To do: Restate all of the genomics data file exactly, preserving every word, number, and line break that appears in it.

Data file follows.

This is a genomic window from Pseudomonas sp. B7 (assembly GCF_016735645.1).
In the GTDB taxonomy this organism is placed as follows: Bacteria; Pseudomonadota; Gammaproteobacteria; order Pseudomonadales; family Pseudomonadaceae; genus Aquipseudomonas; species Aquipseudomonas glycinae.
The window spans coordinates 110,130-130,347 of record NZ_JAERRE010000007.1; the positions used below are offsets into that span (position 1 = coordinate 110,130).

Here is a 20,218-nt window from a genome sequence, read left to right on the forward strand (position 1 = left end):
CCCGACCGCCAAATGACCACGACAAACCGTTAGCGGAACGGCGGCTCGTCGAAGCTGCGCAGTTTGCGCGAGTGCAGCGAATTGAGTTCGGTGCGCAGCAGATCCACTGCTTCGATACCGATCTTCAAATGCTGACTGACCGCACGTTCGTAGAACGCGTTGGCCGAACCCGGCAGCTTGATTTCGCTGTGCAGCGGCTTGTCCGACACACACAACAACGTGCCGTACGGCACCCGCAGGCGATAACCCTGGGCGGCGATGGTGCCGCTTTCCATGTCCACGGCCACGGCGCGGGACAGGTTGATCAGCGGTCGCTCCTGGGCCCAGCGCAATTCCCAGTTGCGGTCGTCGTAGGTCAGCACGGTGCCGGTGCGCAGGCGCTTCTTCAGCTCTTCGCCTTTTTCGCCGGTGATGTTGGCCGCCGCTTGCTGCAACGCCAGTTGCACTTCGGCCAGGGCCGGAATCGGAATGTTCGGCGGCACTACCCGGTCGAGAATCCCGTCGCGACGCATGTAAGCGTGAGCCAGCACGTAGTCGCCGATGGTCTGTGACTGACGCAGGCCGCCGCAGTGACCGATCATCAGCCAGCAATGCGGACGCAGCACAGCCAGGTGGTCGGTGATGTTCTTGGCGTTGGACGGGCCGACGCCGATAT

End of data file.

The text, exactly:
This is a genomic window from Pseudomonas sp. B7 (assembly GCF_016735645.1).
In the GTDB taxonomy this organism is placed as follows: Bacteria; Pseudomonadota; Gammaproteobacteria; order Pseudomonadales; family Pseudomonadaceae; genus Aquipseudomonas; species Aquipseudomonas glycinae.
The window spans coordinates 110,130-130,347 of record NZ_JAERRE010000007.1; the positions used below are offsets into that span (position 1 = coordinate 110,130).

Here is a 20,218-nt window from a genome sequence, read left to right on the forward strand (position 1 = left end):
CCCGACCGCCAAATGACCACGACAAACCGTTAGCGGAACGGCGGCTCGTCGAAGCTGCGCAGTTTGCGCGAGTGCAGCGAATTGAGTTCGGTGCGCAGCAGATCCACTGCTTCGATACCGATCTTCAAATGCTGACTGACCGCACGTTCGTAGAACGCGTTGGCCGAACCCGGCAGCTTGATTTCGCTGTGCAGCGGCTTGTCCGACACACACAACAACGTGCCGTACGGCACCCGCAGGCGATAACCCTGGGCGGCGATGGTGCCGCTTTCCATGTCCACGGCCACGGCGCGGGACAGGTTGATCAGCGGTCGCTCCTGGGCCCAGCGCAATTCCCAGTTGCGGTCGTCGTAGGTCAGCACGGTGCCGGTGCGCAGGCGCTTCTTCAGCTCTTCGCCTTTTTCGCCGGTGATGTTGGCCGCCGCTTGCTGCAACGCCAGTTGCACTTCGGCCAGGGCCGGAATCGGAATGTTCGGCGGCACTACCCGGTCGAGAATCCCGTCGCGACGCATGTAAGCGTGAGCCAGCACGTAGTCGCCGATGGTCTGTGACTGACGCAGGCCGCCGCAGTGACCGATCATCAGCCAGCAATGCGGACGCAGCACAGCCAGGTGGTCGGTGATGTTCTTGGCGTTGGACGGGCCGACGCCGATAT